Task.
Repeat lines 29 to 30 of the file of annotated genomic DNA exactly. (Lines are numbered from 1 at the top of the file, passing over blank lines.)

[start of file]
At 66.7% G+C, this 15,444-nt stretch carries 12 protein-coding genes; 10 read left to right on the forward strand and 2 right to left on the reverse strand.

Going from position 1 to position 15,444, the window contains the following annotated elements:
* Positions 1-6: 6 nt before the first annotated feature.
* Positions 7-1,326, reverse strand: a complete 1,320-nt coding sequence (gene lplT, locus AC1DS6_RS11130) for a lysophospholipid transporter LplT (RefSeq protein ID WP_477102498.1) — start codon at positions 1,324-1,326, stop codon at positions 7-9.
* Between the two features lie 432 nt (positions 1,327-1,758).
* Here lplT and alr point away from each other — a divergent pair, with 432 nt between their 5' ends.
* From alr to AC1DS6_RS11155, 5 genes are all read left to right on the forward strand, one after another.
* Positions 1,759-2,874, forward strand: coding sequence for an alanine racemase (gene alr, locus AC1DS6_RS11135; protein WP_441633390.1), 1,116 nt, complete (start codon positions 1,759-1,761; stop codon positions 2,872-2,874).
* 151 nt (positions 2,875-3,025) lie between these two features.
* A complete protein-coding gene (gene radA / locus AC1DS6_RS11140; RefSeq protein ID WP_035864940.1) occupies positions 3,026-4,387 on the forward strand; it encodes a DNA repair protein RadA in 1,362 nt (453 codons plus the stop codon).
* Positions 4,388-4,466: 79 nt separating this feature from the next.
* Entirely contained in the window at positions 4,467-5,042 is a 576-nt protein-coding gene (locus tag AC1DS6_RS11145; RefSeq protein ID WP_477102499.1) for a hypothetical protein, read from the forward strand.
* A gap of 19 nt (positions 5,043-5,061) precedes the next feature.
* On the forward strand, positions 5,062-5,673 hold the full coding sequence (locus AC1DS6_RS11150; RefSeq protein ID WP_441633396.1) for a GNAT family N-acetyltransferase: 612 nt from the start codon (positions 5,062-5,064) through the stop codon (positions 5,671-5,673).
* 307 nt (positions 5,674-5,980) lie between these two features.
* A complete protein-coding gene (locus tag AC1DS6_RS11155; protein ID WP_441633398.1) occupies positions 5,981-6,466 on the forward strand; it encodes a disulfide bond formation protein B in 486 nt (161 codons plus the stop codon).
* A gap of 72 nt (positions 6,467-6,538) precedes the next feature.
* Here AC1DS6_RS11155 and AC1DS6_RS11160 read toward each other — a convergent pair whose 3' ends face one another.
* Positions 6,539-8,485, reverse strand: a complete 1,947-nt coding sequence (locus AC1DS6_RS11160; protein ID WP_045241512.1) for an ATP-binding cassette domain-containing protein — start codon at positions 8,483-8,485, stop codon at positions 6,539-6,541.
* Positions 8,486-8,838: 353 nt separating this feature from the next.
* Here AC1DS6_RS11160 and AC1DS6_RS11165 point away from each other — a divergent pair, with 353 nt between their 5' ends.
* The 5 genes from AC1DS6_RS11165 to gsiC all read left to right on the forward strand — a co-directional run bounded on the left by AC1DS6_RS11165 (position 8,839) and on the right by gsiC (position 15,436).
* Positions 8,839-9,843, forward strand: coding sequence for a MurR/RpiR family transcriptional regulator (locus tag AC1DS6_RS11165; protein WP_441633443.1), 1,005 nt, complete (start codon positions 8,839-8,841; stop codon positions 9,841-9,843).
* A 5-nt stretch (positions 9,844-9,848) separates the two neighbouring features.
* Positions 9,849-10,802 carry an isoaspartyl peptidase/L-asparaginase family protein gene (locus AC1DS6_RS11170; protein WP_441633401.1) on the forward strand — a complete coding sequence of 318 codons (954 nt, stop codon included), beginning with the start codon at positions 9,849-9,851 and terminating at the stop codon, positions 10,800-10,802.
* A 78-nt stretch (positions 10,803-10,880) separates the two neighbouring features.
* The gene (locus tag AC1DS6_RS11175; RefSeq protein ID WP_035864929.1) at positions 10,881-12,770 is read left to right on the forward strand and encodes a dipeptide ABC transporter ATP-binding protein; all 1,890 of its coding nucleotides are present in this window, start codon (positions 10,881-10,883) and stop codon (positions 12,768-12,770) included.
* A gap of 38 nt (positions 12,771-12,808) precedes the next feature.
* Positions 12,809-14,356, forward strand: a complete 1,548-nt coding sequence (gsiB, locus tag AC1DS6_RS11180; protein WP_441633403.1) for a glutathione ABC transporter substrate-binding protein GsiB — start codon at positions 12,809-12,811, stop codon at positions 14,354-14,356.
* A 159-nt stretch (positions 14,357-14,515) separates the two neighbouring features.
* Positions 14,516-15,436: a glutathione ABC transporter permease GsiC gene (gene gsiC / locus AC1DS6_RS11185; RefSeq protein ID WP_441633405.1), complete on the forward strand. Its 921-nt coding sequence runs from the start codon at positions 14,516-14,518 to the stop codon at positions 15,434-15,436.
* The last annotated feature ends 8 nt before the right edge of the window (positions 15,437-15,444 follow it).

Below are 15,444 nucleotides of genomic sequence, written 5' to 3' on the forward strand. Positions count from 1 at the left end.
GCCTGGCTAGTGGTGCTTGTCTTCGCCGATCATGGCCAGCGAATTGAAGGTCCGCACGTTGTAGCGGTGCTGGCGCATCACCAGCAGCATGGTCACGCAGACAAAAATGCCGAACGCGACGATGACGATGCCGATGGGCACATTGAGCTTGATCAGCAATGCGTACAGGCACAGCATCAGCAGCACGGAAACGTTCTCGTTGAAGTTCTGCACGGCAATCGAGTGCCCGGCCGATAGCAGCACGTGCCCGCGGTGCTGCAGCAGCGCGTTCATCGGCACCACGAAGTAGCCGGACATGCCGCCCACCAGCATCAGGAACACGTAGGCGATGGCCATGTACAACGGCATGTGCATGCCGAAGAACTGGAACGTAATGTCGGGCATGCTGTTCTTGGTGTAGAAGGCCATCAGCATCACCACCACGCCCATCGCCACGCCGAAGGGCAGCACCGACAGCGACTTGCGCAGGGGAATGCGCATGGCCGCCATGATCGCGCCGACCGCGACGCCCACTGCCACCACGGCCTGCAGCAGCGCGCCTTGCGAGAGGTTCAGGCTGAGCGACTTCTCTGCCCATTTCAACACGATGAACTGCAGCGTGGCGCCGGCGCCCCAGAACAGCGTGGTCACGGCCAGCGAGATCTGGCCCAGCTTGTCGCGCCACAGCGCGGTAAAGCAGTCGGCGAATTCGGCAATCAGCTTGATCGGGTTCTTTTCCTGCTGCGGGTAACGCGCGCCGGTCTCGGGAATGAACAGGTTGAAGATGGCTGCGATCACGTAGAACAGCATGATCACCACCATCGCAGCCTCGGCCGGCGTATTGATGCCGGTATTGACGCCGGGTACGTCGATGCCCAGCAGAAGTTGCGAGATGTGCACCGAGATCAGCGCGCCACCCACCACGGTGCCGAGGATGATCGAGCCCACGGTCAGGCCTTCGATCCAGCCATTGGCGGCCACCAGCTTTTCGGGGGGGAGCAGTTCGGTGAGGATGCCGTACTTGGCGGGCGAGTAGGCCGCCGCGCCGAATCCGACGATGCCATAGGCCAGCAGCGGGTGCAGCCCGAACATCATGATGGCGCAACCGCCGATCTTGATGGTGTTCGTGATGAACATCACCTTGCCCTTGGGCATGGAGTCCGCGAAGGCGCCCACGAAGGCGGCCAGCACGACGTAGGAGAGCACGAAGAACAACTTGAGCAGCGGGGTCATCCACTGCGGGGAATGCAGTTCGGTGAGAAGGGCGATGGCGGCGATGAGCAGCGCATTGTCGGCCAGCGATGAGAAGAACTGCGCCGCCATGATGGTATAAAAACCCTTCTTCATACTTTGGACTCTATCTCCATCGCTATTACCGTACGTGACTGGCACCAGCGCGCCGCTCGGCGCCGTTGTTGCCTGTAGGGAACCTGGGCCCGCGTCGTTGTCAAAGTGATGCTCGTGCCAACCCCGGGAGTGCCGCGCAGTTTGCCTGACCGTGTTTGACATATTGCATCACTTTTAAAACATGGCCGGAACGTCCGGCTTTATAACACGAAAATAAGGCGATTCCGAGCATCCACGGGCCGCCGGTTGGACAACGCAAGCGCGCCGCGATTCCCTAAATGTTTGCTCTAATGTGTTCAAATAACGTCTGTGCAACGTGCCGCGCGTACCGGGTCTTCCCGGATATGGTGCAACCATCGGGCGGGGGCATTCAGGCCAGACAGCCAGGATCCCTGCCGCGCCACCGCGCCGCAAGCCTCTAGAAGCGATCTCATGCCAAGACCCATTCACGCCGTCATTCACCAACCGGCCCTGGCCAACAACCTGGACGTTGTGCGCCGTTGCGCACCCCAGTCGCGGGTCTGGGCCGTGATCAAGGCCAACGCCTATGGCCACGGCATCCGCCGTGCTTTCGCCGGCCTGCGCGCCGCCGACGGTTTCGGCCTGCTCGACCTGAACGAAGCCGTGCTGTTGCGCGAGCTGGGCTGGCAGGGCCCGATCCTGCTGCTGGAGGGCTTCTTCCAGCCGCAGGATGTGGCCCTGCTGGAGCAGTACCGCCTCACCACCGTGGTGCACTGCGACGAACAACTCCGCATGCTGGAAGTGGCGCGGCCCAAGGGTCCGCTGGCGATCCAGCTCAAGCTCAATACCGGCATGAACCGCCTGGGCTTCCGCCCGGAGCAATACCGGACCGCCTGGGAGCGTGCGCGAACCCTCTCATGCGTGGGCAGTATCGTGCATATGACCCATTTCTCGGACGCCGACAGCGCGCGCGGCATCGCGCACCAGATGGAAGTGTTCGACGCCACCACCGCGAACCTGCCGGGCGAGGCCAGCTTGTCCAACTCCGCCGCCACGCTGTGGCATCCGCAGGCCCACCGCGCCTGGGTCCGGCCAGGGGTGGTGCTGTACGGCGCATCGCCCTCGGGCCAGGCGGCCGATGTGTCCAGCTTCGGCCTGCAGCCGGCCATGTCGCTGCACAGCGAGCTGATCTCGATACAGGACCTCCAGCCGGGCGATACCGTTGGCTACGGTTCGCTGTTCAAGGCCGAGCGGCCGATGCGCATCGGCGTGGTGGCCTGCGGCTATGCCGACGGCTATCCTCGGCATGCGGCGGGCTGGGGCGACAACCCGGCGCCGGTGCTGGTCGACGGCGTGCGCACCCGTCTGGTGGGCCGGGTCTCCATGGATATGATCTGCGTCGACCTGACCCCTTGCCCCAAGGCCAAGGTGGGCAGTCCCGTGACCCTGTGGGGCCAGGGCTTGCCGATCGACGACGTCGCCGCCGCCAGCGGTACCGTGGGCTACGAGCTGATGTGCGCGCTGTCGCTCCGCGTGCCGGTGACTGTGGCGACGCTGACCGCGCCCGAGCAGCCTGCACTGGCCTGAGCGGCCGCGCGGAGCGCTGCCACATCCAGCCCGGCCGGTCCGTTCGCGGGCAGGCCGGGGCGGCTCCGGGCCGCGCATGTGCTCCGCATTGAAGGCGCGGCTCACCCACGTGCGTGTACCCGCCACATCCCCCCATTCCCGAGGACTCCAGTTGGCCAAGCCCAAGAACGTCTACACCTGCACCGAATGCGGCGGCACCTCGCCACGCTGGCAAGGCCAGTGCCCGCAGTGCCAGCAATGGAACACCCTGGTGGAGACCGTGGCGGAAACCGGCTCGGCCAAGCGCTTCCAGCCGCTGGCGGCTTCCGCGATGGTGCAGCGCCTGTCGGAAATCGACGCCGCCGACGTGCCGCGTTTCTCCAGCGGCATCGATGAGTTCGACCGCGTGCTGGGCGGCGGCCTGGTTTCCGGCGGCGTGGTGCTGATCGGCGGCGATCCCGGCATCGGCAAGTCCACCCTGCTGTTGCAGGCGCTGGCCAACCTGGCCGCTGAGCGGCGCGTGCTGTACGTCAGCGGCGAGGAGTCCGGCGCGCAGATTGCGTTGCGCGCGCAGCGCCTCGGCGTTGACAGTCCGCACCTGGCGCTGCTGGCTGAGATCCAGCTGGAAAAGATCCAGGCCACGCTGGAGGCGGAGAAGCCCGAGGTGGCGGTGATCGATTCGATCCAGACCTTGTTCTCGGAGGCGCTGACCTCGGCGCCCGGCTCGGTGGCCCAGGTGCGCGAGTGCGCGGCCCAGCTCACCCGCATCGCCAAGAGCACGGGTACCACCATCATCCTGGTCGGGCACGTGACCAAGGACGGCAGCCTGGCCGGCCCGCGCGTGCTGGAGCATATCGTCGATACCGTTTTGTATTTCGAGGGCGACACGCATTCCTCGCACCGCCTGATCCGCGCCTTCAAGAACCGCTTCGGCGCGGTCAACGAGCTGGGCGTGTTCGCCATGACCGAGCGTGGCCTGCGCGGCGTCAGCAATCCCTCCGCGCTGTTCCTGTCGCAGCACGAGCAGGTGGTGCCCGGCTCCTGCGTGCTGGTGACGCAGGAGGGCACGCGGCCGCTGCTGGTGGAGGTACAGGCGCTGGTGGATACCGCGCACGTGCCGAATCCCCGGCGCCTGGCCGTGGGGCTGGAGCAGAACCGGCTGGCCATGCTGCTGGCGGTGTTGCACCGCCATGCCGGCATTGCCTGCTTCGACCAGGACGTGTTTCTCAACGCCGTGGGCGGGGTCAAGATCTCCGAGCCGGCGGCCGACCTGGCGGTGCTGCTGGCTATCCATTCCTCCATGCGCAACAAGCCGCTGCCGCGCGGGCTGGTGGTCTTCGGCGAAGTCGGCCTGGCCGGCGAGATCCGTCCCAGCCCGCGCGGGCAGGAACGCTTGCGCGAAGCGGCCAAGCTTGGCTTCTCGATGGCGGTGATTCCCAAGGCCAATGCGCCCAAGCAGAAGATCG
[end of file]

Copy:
* Positions 12,809-14,356, forward strand: a complete 1,548-nt coding sequence (gsiB, locus tag AC1DS6_RS11180; protein WP_441633403.1) for a glutathione ABC transporter substrate-binding protein GsiB — start codon at positions 12,809-12,811, stop codon at positions 14,354-14,356.
* A 159-nt stretch (positions 14,357-14,515) separates the two neighbouring features.